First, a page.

Out of nowhere, FIFA awarded broadcast rights to their tournaments from 2023 to 2026 to FOX, Telemundo and Bell (CTV/TSN) in Canada. This blindsided most every soccer and sports media onlooker, not only because of the timing of the announcement, but that this happened at all. Immediately, because we're dealing with FIFA, suspicions of something deeper and dirtier were raised. There has to be a reason for this, right? Let's put on our tinfoil hats and try to work out why FIFA would pull the trigger on this move seemingly out of the blue.
The 2026 World Cup is not a stone-cold lock to be awarded to a CONCACAF nation, but most everyone assumes that it's either going to go to the US or Canada, possibly Mexico. This means that FIFA could stoke an expensive bidding war for TV rights on both sides of the border, but they've now deliberately undercut that possibility. FIFA are incredible at money grubbing, so why would they throw millions upon millions of dollars out the window with almost no prodding? Let's clear up a few facts first:
Awarding of TV rights with no bidding is not uncommon. The IOC just did this when they awarded all Olympic rights to NBC through 2032, and no one so much as batted an eyebrow when that was announced. ESPN and Turner did the same thing when they re-upped with the NBA recently. Usually these types of events are opened up to bidding but it is not a shock when they aren't. So the anger from ESPN, Univision, and NBC executives is somewhat misplaced.
The idea that this announcement would be tied into Sunil Gulati publicly backing Sepp Blatter's biggest competitor for the FIFA Presidency, Prince Ali, is ludicrous. If it was, then why would FIFA also award Canadian TV rights to the same tournaments to Bell if Canada is in bed with Traffic Sports, which has deep ties to the smaller CONCACAF nations who would likely vote Blatter for FIFA President? It's a tough argument to buy.
Would this be a rubber stamp that CONCACAF is guaranteed a World Cup in 2026? Maybe, but there is always the possibility of an Australian bid, and a major media mogul Down Under is the same Rupert Murdoch that owns FOX. So that's a bit of a stretch as well.
But what is more interesting are a few minor details from today's announcement: FOX would, under normal circumstances, have prepared a giant media outlay to celebrate their capture of another major sports rights property, especially one that is likely to ascend in value as time progresses. Instead, they released one small statement and referred all other questions to FIFA. We have also not heard much from Bell executives and personalities on the announcement of this deal either. Richard Deitsch of SI has also reported that ESPN was unaware of rights bidding for 2023-2026 FIFA events and had no contact with FIFA on the subject. It's not a stretch to assume ESPN would have bid heavily for these tournaments.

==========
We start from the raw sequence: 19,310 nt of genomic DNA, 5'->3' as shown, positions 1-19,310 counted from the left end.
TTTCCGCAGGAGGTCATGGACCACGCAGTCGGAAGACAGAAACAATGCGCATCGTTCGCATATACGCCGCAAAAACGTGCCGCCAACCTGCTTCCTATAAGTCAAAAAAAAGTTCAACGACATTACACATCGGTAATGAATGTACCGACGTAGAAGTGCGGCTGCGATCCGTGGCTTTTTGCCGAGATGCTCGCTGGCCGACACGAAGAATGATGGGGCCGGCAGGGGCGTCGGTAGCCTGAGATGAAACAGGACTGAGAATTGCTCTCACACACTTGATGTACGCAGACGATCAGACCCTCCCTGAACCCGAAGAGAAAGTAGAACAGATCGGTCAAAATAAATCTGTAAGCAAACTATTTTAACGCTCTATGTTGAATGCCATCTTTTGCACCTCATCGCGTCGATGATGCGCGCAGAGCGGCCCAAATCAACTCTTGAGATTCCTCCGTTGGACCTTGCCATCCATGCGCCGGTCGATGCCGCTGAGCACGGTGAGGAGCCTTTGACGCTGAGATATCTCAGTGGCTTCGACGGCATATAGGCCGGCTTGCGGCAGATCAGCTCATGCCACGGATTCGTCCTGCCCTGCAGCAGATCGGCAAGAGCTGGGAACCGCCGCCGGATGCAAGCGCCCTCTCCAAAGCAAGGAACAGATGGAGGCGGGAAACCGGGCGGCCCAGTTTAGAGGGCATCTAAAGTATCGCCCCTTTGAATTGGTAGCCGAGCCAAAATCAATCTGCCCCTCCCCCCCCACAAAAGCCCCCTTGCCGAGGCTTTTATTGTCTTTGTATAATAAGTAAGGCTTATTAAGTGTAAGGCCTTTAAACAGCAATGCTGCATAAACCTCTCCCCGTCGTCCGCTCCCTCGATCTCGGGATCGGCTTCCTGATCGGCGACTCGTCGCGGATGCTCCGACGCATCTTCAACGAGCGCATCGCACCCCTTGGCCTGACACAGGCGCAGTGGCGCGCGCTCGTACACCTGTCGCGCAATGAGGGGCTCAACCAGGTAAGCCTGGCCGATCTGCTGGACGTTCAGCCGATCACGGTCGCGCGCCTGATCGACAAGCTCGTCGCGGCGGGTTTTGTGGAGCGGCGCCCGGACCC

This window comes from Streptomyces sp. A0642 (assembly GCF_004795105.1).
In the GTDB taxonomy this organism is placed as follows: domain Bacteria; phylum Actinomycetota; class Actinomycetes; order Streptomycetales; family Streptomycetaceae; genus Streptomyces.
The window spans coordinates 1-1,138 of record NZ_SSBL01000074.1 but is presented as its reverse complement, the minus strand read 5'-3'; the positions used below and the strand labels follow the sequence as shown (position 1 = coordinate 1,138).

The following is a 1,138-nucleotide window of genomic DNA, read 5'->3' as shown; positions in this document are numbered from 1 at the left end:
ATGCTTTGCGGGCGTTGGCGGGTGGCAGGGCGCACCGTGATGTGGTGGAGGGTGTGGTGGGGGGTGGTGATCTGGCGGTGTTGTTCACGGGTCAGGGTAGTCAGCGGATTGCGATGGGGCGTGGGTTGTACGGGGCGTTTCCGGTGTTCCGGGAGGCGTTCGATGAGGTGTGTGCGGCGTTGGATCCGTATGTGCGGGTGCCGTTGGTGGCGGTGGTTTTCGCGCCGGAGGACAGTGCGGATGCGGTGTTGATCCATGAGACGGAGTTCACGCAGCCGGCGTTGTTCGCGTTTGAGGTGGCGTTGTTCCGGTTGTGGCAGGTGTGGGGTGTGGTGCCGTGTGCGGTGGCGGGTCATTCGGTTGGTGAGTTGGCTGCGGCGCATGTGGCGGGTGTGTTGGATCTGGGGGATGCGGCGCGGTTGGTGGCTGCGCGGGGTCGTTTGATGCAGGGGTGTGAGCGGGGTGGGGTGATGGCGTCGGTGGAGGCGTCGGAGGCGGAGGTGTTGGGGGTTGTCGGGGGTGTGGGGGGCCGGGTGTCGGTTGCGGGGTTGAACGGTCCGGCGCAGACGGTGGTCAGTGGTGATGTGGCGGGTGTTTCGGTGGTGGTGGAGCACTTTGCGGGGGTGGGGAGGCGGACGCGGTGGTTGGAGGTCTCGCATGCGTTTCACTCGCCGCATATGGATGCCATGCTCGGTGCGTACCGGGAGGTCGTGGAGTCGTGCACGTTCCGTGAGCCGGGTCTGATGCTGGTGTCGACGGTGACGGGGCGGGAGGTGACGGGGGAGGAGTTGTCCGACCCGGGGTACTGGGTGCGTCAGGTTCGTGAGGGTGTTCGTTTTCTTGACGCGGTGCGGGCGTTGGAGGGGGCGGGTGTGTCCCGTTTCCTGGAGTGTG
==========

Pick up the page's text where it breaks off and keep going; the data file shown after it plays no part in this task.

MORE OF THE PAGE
This leads me to believe this announcement was made out of the blue on a FIFA whim only, and there were little if no consultations with the folks at FOX, Telemundo and Bell about it. So why would FIFA do this?
It all ties back to the 2022 World Cup in Qatar. Among the loudest dissenters for a November-December 2022 tournament would be the American and Canadian TV networks because of the competition from domestic sports that they would have to juggle, the least of which being the NFL. Does this mean the World Cup is a lock to be played in November-December of 2022? Basically.
This was (likely) a kickback from FIFA to both FOX and Bell for disrupting their own domestic sports calendars, meaning that they'd pay far less than what they'd have to in a bidding war for these tournaments in exchange for not putting up a fight when FIFA essentially screws them over by moving the tournament out of summer. Everybody wins, right? If you mean everyone except NBC, ESPN, Rogers, CBC, and most soccer fans who find the idea of a World Cup in Qatar let alone one in winter stupid as all hell, not to say anything about the operators of leagues in Europe whose schedules will be thrown out of whack for this scheduling adjustment.
FIFA made it's own bed in this mess, and now has to lie in it. In doing so, they screwed themselves out of many millions of TV dollars in the US and Canada, which might look incredibly foolish if/when one of them wins the right to host the 2026 World Cup.
Add this one on the pile of FIFA mistakes. It's almost as tall as Taipei 101.